Raising your children in a bi/multi-lingual household?

  1. I really hate family members who have no children and have no clue who like to butt their noses into the way we want to raise our child.

    How many of your children are being raised / were raised in a bi- or mulit-lingual household?

    I was raised in a house that spoke German & English. Bart and I decided early on in our pregnancy that we would like Julia to grow up in a home where both German & English are spoken. We may introduce French or Flemish later on, but we are sticking with German & English since both of our families speak those languages.

    We're starting now by singing songs in both German & English and pointing at objects and saying the word in either language or both.

    My grandmother's sister (my great aunt) gave us a bit of hell about this in the 3 days that she was here this weekend. She said it's not good for us to say things in 2 languages because it will confuse the baby and because she won't be able to speak correctly when she does start speaking in sentences. Bart and I know that this is BS since I was raised in a bilingual household and he was raised in a trilingual household.

    So, just wondering how many of you are raising/ have raised your children in bi/multi lingual households? :smile:
  2. Melanie, don't take her advice! What you're doing is correct and what YOU feel is best for your child. I'm trying to get DH to brush up on his French and German so we can do the same thing.
  3. Ah, I know she's wrong...I just can't stop letting her get under my skin! Just wish she would keep her mouth shut and her comments to herself! :cursing:
  4. My sister and I were raised in a tri-lingual household and we both speak, read and write all three languages perfectly well! As children, even though we learned words in all three languages, we could differentiate amongst them and speak in a certain language exclusively if we were asked to do so or were in a setting where only one language was understood. It certainly did not confuse us!
  5. Didn't confuse my husband or I either! We knew when to speak what, so I don't really understand where the whole "the kid will be confused!!!" thing is coming from
  6. It is actually great for a child's development to learn more than one language at an early age. Don't listen to your great aunt, she doesn't know what she's talking about!

    Maybe you can do some searching on the internet and pass along articles to her so she will relax.
  7. I think it's AWESOME and of course it doesn't harm a child's development.
  8. I think it's awesome. I was raised completely bilingual. My son is not - he had speech difficulties when younger and it was recommended that we speak to him in one language, so he only speaks English. (This recommendation came because he was having obvious difficulties with even one language, and he did not speak articulately until he was about 4+)
  9. As an educator who studied and suppors bilingual education (and worked in a bilingual school) I know that there are many studies out there that refutes what your relative is saying. Early exposure is better than late.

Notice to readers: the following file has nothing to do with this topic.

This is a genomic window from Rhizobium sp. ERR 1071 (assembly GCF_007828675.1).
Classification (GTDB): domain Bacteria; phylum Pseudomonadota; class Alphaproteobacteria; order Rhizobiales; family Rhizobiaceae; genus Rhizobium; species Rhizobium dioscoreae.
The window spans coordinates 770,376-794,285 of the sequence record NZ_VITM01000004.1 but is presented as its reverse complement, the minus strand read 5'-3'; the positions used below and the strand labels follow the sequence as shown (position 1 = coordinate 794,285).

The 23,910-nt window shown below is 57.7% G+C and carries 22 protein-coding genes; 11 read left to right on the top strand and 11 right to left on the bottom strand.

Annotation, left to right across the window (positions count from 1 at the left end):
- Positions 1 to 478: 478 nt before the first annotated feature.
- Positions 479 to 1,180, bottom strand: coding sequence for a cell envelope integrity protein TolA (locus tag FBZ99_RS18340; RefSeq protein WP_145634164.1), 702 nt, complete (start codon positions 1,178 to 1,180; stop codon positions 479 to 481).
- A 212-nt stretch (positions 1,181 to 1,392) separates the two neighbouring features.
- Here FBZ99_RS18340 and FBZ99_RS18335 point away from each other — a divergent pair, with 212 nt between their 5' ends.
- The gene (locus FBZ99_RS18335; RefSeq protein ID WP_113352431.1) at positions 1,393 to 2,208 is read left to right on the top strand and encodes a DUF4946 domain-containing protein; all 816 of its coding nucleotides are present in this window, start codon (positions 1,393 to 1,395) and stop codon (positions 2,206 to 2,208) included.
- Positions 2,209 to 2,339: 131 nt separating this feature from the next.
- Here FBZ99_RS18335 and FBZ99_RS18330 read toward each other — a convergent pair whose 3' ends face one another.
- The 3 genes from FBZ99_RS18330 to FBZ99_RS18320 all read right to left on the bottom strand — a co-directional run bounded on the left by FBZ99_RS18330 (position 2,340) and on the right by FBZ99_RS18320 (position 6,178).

Aside from saying the words in two languages something else you can do (when Julia is older) is label different items in your home with its english name and its german name. Buying books written in both languages will help as well.

    I think what you are doing is fabulous and in my house we talk to my daughter in Ilocano, Hawaiian, Chinese, Japanese, and Spanish (not complete sentences, but use different words from each language).
    Oh, and my dog is bilingual as well--she gets a lot of words in Spanish from me.
  10. WHAT?! I was raised in a bilingual household and I was not confused. OMG what and ignorant thing for her to say! Good for you for teaching your daughter 2 languages. She will thank you for it one day!
  11. Old bitties LOVE to give their two cents, God knows my grandmother does...:rolleyes:. Don't let it get to you, you know you are doing the right thing :noworry:!
  12. Hi

    My hubbie is Dutch so we started with our son. However at almost age 4 he couldn't talk at all! He was due to start school nursery and they wouldnt take him as he couldn't speak English. we had to take him to Speech Therapy who advised us to stop and make sure he could speak one language to start with. We stopped Dutch and 6 weeks later he was fluent in English. Its only now that we are starting to pick it up again and he is 7
  13. don't worry in the slightest! i don't have children but i was raised bilingual (finnish and swedish, i only started learning english when i was 9 or so) and without exception the people i know who have the best linguistic competence were raised speaking more than one language.
  14. I think it's wonderful to teach a child all of the languages in their heritage. I'm part German, and the language died when my grandmother died, as she didn't pass it on to my mom. My husband speaks Kreyol and French, and my daughter (who'll be 4yrs old next month) not only understands all of them, she spoke clear English at 2yrs old and is beginning to read now. Teaching multiple languages to her hasn't been a hindrance to her development. I also teach her Spanish (but I'm only about 70% fluent). I don't agree at all that it confuses a child. Childhood is the time when it's easiest to teach a child multiple languages. The rapid brain development supports it, and if they hear multiple languages all along, why would it be confusing???
    One thing I do find interesting is that my daughter has my husband's accent when speaking English, and he is the only person she hears on a daily basis with an accent.